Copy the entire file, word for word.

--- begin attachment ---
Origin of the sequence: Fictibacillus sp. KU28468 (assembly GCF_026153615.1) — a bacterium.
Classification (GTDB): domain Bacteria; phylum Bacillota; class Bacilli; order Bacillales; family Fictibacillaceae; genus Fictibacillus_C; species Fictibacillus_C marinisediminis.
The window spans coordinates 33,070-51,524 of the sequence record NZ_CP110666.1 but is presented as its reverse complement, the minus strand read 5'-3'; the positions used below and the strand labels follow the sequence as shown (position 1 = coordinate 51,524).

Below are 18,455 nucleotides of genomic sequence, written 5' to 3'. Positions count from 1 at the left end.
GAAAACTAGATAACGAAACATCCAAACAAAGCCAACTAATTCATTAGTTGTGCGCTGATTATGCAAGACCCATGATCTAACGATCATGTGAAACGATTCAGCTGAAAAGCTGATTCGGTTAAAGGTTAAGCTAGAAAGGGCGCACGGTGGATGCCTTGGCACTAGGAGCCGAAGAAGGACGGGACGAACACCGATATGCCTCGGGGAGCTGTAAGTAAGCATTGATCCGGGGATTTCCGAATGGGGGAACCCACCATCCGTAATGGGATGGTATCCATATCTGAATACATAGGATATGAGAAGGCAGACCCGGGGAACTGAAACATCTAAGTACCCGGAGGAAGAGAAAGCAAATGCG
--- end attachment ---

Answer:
Origin of the sequence: Fictibacillus sp. KU28468 (assembly GCF_026153615.1) — a bacterium.
Classification (GTDB): domain Bacteria; phylum Bacillota; class Bacilli; order Bacillales; family Fictibacillaceae; genus Fictibacillus_C; species Fictibacillus_C marinisediminis.
The window spans coordinates 33,070-51,524 of the sequence record NZ_CP110666.1 but is presented as its reverse complement, the minus strand read 5'-3'; the positions used below and the strand labels follow the sequence as shown (position 1 = coordinate 51,524).

Below are 18,455 nucleotides of genomic sequence, written 5' to 3'. Positions count from 1 at the left end.
GAAAACTAGATAACGAAACATCCAAACAAAGCCAACTAATTCATTAGTTGTGCGCTGATTATGCAAGACCCATGATCTAACGATCATGTGAAACGATTCAGCTGAAAAGCTGATTCGGTTAAAGGTTAAGCTAGAAAGGGCGCACGGTGGATGCCTTGGCACTAGGAGCCGAAGAAGGACGGGACGAACACCGATATGCCTCGGGGAGCTGTAAGTAAGCATTGATCCGGGGATTTCCGAATGGGGGAACCCACCATCCGTAATGGGATGGTATCCATATCTGAATACATAGGATATGAGAAGGCAGACCCGGGGAACTGAAACATCTAAGTACCCGGAGGAAGAGAAAGCAAATGCG